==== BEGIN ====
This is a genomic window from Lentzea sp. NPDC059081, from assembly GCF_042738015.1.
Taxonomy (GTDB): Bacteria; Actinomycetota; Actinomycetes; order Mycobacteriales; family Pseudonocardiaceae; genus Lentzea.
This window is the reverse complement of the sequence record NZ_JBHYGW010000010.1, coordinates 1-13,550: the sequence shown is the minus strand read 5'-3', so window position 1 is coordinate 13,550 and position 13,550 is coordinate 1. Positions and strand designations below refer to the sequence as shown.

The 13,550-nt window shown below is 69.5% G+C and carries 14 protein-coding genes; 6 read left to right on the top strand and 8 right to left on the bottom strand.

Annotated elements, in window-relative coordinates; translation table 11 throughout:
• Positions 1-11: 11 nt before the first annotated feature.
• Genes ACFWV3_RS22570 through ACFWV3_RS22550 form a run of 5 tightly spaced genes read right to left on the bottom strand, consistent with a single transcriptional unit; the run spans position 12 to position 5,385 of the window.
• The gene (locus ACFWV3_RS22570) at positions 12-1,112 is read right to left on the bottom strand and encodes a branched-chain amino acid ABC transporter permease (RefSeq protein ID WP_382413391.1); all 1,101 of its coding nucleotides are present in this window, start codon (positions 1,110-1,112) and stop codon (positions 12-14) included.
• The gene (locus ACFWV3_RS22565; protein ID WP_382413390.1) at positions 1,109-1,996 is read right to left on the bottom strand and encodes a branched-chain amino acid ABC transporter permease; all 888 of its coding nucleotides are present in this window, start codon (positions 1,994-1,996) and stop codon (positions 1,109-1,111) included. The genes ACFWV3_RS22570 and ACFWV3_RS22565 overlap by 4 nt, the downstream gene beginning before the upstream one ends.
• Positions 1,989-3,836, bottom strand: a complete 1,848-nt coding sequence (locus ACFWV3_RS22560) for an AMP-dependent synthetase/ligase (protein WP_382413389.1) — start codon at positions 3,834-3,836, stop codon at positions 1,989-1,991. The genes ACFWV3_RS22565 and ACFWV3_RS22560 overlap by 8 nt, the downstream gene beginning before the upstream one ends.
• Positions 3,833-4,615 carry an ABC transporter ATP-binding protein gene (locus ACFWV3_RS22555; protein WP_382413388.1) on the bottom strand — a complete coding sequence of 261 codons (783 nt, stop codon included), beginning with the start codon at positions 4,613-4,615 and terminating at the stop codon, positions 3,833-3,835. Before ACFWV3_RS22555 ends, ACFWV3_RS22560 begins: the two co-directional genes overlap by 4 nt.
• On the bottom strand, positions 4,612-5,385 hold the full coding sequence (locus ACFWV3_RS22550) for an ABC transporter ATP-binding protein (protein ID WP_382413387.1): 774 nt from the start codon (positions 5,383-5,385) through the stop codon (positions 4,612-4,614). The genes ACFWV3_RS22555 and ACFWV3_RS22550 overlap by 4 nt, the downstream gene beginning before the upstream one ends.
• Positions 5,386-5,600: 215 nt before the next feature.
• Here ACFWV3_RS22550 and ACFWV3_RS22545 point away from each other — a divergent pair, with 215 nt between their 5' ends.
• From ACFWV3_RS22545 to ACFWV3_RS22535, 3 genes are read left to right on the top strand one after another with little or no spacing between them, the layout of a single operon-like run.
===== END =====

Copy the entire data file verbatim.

This is a genomic window from Lentzea sp. NPDC059081, from assembly GCF_042738015.1.
Taxonomy (GTDB): Bacteria; Actinomycetota; Actinomycetes; order Mycobacteriales; family Pseudonocardiaceae; genus Lentzea.
This window is the reverse complement of the sequence record NZ_JBHYGW010000010.1, coordinates 1-13,550: the sequence shown is the minus strand read 5'-3', so window position 1 is coordinate 13,550 and position 13,550 is coordinate 1. Positions and strand designations below refer to the sequence as shown.

The 13,550-nt window shown below is 69.5% G+C and carries 14 protein-coding genes; 6 read left to right on the top strand and 8 right to left on the bottom strand.

Annotated elements, in window-relative coordinates; translation table 11 throughout:
• Positions 1-11: 11 nt before the first annotated feature.
• Genes ACFWV3_RS22570 through ACFWV3_RS22550 form a run of 5 tightly spaced genes read right to left on the bottom strand, consistent with a single transcriptional unit; the run spans position 12 to position 5,385 of the window.
• The gene (locus ACFWV3_RS22570) at positions 12-1,112 is read right to left on the bottom strand and encodes a branched-chain amino acid ABC transporter permease (RefSeq protein ID WP_382413391.1); all 1,101 of its coding nucleotides are present in this window, start codon (positions 1,110-1,112) and stop codon (positions 12-14) included.
• The gene (locus ACFWV3_RS22565; protein ID WP_382413390.1) at positions 1,109-1,996 is read right to left on the bottom strand and encodes a branched-chain amino acid ABC transporter permease; all 888 of its coding nucleotides are present in this window, start codon (positions 1,994-1,996) and stop codon (positions 1,109-1,111) included. The genes ACFWV3_RS22570 and ACFWV3_RS22565 overlap by 4 nt, the downstream gene beginning before the upstream one ends.
• Positions 1,989-3,836, bottom strand: a complete 1,848-nt coding sequence (locus ACFWV3_RS22560) for an AMP-dependent synthetase/ligase (protein WP_382413389.1) — start codon at positions 3,834-3,836, stop codon at positions 1,989-1,991. The genes ACFWV3_RS22565 and ACFWV3_RS22560 overlap by 8 nt, the downstream gene beginning before the upstream one ends.
• Positions 3,833-4,615 carry an ABC transporter ATP-binding protein gene (locus ACFWV3_RS22555; protein WP_382413388.1) on the bottom strand — a complete coding sequence of 261 codons (783 nt, stop codon included), beginning with the start codon at positions 4,613-4,615 and terminating at the stop codon, positions 3,833-3,835. Before ACFWV3_RS22555 ends, ACFWV3_RS22560 begins: the two co-directional genes overlap by 4 nt.
• On the bottom strand, positions 4,612-5,385 hold the full coding sequence (locus ACFWV3_RS22550) for an ABC transporter ATP-binding protein (protein ID WP_382413387.1): 774 nt from the start codon (positions 5,383-5,385) through the stop codon (positions 4,612-4,614). The genes ACFWV3_RS22555 and ACFWV3_RS22550 overlap by 4 nt, the downstream gene beginning before the upstream one ends.
• Positions 5,386-5,600: 215 nt before the next feature.
• Here ACFWV3_RS22550 and ACFWV3_RS22545 point away from each other — a divergent pair, with 215 nt between their 5' ends.
• From ACFWV3_RS22545 to ACFWV3_RS22535, 3 genes are read left to right on the top strand one after another with little or no spacing between them, the layout of a single operon-like run.